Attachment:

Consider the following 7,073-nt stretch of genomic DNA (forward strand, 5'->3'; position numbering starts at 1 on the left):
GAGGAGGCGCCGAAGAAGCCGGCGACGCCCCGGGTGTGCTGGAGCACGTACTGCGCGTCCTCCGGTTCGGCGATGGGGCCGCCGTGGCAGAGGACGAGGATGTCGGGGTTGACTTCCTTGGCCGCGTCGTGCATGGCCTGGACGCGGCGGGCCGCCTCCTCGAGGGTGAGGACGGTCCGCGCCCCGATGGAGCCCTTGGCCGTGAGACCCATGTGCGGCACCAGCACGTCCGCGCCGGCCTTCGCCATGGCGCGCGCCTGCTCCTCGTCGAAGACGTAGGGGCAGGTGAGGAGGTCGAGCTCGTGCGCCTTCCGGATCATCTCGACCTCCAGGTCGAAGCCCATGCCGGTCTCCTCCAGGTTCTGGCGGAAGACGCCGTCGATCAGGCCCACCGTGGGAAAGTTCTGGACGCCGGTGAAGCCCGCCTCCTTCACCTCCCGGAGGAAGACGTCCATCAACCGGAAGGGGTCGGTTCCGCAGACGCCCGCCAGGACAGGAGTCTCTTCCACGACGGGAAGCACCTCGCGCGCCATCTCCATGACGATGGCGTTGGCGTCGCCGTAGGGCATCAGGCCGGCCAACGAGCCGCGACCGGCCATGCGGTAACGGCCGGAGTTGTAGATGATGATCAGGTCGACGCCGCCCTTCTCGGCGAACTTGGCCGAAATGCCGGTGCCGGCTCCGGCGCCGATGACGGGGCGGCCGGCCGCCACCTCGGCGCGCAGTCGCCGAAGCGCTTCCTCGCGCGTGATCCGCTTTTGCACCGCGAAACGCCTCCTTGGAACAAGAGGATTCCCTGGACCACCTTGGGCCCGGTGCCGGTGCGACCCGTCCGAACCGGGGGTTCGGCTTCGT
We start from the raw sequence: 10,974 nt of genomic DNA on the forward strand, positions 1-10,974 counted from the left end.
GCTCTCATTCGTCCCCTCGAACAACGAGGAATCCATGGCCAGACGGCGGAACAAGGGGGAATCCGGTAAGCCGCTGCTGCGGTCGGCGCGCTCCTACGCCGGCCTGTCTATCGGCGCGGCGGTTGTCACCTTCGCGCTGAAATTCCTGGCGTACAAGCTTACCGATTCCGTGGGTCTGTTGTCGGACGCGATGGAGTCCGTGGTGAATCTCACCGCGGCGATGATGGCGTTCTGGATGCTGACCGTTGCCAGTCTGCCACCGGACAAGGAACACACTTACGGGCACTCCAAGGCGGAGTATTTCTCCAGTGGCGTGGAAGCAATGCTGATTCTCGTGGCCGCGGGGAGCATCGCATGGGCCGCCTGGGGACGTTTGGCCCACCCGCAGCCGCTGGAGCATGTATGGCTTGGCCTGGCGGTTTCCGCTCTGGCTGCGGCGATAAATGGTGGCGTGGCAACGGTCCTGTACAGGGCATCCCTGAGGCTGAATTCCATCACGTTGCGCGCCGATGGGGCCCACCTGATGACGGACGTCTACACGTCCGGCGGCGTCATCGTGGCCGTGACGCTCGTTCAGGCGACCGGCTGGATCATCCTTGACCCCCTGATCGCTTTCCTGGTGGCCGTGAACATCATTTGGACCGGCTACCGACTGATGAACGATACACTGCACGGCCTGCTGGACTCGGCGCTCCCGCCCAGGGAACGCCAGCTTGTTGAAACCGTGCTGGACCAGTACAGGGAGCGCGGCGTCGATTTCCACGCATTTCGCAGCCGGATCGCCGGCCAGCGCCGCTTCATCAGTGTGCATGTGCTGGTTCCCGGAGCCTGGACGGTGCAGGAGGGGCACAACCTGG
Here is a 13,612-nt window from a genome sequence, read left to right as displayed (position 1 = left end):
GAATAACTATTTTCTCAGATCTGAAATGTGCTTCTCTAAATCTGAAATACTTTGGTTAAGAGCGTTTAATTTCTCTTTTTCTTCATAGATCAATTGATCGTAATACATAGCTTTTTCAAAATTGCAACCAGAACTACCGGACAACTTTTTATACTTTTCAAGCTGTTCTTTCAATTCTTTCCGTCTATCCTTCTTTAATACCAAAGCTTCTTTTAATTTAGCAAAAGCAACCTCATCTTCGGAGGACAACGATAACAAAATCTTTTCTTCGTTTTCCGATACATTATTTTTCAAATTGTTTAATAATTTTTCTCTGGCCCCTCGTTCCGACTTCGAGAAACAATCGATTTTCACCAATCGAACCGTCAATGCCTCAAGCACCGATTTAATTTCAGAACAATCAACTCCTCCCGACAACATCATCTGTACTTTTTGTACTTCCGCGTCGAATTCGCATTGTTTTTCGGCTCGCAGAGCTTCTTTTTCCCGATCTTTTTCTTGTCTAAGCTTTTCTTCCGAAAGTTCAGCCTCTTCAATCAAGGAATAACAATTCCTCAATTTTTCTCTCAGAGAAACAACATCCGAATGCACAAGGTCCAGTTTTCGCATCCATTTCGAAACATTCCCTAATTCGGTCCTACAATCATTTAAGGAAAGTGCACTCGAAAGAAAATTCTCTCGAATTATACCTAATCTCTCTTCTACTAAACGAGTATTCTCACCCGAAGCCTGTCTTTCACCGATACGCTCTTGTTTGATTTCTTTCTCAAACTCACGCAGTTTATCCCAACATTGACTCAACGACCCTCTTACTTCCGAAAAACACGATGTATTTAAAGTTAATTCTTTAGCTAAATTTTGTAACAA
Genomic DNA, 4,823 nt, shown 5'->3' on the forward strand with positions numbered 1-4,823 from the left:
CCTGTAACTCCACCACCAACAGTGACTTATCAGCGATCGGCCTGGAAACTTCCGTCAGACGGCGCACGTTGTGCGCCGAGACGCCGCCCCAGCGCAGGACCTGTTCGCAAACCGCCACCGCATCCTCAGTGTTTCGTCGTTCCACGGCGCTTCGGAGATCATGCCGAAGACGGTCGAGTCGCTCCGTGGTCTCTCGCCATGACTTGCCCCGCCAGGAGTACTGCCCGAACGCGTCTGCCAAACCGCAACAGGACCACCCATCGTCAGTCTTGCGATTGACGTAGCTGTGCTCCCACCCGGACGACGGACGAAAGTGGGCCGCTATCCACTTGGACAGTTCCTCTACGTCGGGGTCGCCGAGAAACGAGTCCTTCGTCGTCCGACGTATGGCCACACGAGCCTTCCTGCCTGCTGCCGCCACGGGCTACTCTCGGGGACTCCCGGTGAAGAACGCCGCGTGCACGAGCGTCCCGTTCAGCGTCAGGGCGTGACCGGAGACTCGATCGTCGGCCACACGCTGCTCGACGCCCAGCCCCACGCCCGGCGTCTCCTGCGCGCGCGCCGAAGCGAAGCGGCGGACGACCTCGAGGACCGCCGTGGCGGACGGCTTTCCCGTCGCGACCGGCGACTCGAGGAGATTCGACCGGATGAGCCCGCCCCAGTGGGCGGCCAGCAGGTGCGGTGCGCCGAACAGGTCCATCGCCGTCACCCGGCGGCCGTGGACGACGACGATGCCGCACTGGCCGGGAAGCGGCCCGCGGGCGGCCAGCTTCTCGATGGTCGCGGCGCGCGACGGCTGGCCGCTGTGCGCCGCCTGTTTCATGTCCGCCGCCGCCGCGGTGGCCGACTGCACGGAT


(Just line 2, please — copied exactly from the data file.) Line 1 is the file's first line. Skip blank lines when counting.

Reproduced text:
GAGGAGGCGCCGAAGAAGCCGGCGACGCCCCGGGTGTGCTGGAGCACGTACTGCGCGTCCTCCGGTTCGGCGATGGGGCCGCCGTGGCAGAGGACGAGGATGTCGGGGTTGACTTCCTTGGCCGCGTCGTGCATGGCCTGGACGCGGCGGGCCGCCTCCTCGAGGGTGAGGACGGTCCGCGCCCCGATGGAGCCCTTGGCCGTGAGACCCATGTGCGGCACCAGCACGTCCGCGCCGGCCTTCGCCATGGCGCGCGCCTGCTCCTCGTCGAAGACGTAGGGGCAGGTGAGGAGGTCGAGCTCGTGCGCCTTCCGGATCATCTCGACCTCCAGGTCGAAGCCCATGCCGGTCTCCTCCAGGTTCTGGCGGAAGACGCCGTCGATCAGGCCCACCGTGGGAAAGTTCTGGACGCCGGTGAAGCCCGCCTCCTTCACCTCCCGGAGGAAGACGTCCATCAACCGGAAGGGGTCGGTTCCGCAGACGCCCGCCAGGACAGGAGTCTCTTCCACGACGGGAAGCACCTCGCGCGCCATCTCCATGACGATGGCGTTGGCGTCGCCGTAGGGCATCAGGCCGGCCAACGAGCCGCGACCGGCCATGCGGTAACGGCCGGAGTTGTAGATGATGATCAGGTCGACGCCGCCCTTCTCGGCGAACTTGGCCGAAATGCCGGTGCCGGCTCCGGCGCCGATGACGGGGCGGCCGGCCGCCACCTCGGCGCGCAGTCGCCGAAGCGCTTCCTCGCGCGTGATCCGCTTTTGCACCGCGAAACGCCTCCTTGGAACAAGAGGATTCCCTGGACCACCTTGGGCCCGGTGCCGGTGCGACCCGTCCGAACCGGGGGTTCGGCTTCGT